Sunswift drops out of 2017 solar race

A rear suspension failure has forced Sunswift Violet, designed and built by UNSW engineering students, to withdraw from the 2017 World Solar Challenge.


UNSW's Sunswift Violet in action during the 2017 World Solar Challenge.

A rear suspension failure has forced Sunswift Violet, a sleek four-seat sedan designed and built by engineering students at UNSW, to withdraw from the 2017 Bridgestone World Solar Challenge.

The car’s rear suspension failed while travelling at a low speed due to cloud cover. Aboard was a driver and three passengers, and the driver brought the car to a halt safely by the side of the Stuart Highway some 70km north of Tennant Creek.

The convoy of five cars and 25 engineering students from the UNSW Sunswift Solar Racing Team stopped to repair the vehicle, the sixth-generation solar car created by the winning student team. Close inspection showed a rod from one of the lower control arms had sheared through, but no other damage was sustained to the structure or dynamics.


Members of the UNSW Sunswift Solar Racing Team in the speedway pit, after successfully passing all qualifying trials for the 2017 Bridgestone World Solar Challenge.

It is the second incident involving the car’s suspension: while undergoing race testing at the Sydney Motorsport speedway in Eastern Creek there weeks ago, a bolt on the left-hand front suspension fractured during intense speed braking tests, causing the car to drop onto the roadway and skid for some 30 metres. There were four students aboard, but no-one was hurt.

“A lot of us wanted to continue,” said Simba Kuestler, Sunswift’s team leader. “And while we have confidence in our skills and the soundness of Sunswift Violet, we would have had to overtake road trains and other traffic on the Stuart Highway to complete the race. Ultimately, it came down to the fact that while we could fix the problem, the underlying suspension issue can’t be addressed during the race. And another failure, while unlikely, could have had severe consequences.”


End of Day 1 of the 2017 Bridgestone World Solar Challenge – time for checks and repairs.

Mark Hoffman, UNSW’s Dean of Engineering, agreed with the decision. 

"This is the type of challenge which is common as one commissions new innovations. Violet is an excellent car at the vanguard of the technology, really pushing the boundaries of efficiency," he said.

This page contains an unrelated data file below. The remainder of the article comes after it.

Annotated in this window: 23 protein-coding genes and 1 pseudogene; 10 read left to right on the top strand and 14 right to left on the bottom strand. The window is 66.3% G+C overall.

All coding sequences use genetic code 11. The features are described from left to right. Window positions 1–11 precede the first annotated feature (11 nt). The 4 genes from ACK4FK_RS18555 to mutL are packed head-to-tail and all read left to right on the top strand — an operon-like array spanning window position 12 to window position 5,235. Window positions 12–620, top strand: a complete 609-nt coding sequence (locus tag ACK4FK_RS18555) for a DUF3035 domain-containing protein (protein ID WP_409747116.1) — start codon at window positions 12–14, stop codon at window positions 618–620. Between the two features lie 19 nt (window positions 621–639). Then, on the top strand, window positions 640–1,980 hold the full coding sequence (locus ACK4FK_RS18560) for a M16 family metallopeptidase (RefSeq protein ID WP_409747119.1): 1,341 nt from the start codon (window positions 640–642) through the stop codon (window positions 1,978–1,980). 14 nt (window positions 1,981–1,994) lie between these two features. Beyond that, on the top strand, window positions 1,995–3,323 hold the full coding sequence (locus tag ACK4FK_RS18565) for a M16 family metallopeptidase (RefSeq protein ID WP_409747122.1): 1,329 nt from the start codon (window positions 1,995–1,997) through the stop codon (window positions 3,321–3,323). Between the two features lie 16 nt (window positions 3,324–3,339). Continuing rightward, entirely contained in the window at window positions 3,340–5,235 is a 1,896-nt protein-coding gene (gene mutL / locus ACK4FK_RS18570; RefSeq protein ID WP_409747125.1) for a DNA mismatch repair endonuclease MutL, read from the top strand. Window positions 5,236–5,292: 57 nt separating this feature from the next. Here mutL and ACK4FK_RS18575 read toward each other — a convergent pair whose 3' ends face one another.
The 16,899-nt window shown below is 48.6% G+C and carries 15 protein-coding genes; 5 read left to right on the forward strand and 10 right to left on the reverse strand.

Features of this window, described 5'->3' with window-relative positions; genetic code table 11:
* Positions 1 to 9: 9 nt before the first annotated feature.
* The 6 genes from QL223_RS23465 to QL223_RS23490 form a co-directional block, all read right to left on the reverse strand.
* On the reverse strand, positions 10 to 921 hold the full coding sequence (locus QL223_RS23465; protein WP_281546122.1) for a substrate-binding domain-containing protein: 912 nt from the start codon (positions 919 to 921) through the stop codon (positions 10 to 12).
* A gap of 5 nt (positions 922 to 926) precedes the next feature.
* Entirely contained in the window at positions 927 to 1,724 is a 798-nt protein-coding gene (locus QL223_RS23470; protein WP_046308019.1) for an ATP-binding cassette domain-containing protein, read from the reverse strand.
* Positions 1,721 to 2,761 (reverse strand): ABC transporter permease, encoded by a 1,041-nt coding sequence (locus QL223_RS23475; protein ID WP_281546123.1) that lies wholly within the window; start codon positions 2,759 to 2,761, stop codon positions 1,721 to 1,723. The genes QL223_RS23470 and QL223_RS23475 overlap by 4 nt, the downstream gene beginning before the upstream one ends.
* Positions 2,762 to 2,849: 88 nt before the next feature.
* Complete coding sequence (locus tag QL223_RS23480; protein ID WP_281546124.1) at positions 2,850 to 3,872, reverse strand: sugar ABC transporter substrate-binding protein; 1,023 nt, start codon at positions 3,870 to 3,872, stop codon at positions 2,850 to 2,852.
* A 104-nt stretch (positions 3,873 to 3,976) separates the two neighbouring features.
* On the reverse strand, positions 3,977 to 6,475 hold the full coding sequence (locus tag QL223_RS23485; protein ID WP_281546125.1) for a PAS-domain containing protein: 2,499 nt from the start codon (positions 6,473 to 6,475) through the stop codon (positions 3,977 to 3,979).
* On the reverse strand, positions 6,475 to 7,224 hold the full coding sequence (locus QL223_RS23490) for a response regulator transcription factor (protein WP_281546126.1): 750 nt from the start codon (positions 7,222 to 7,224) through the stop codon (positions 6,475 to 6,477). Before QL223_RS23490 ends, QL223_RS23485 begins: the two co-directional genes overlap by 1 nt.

“I watched the car go through its paces at the Darwin racetrack for the qualifying trials, and followed the first day of the race on Sunday – it had been performing beautifully.

"But setbacks happen when you face demanding, real-world challenges and you are operating at the cutting-edge of what’s possible. This is painful, but it’s also a learning opportunity. But safety always comes first.”


The Darwin start of the 2017 Bridgestone World Solar Challenge, with UNSW's Sunswift Violet departing.

Sunswift Violet looks like a family sedan, but uses as much power as a four-slice toaster. With a twill carbon-fibre monocoque chassis, it weighs less than 400kg, has a drag coefficient below 0.2, better than the best wind-cheating cars on the market. It had been expected to do well in the 3,022 km journey across the outback.

“The car itself is hugely competitive, and it still will be in a year’s time, when we plan to race at the Sasol Solar Challenge in South Africa,” added Kuestler. “So we plan to be back, and better than ever.”

The new car has a top speed of 130 km/h and a range of 800 km running just on its rooftop solar panels. It also sports modular lithium-ion batteries which store power from the sun; running just on its batteries, it has a range of 400 km. The vehicle relies on around 7kW of horsepower at 110km/h, and two 1.5kW motors that run at 98% efficiency.


UNSW's Sunswift Violet in Darwin during qualifying trials in Darwin.

The Sunswift team holds the world land-speed record for an electric vehicle, recognised in 2014 by the Fédération Internationale de l’Automobile, when their previous vehicle – Sunswift eVe – travelled at an average 100 km/h over a distance of 500 km on a single charge. This broke a record that had stood for 26 years, and was recognised with a world record trophy.

Teams competing in this year’s Bridgestone World Solar Challenge come from Belgium, Canada, Chile, Germany, Hong Kong, India, Iran, Japan, Malaysia, the Netherlands, Poland, Singapore, South Africa, South Korea, Sweden, Taiwan, Thailand, Turkey, the United Kingdom and the United States as well as Australia.


  • STILLS: Pictures of UNSW’s new solar race car, Sunswift Violet, at trials in Darwin and during the 2017 Bridgestone World Solar Challenge.
  • BACKGROUNDER: Technical specifications for Sunswift Violet (speed, range, solar cells, horsepower, motors, budget etc) plus a list of team members and their home cities, and a timeline of Sunswift’s history since 1995.
  • VIDEO: Footage of UNSW’s new solar race car, Sunswift Violet, undergoing tests at the Sydney Motorsport speedway in Eastern Creek, NSW; plus interview with team leader Simba Kuestler, including aerial views filmed with a drone.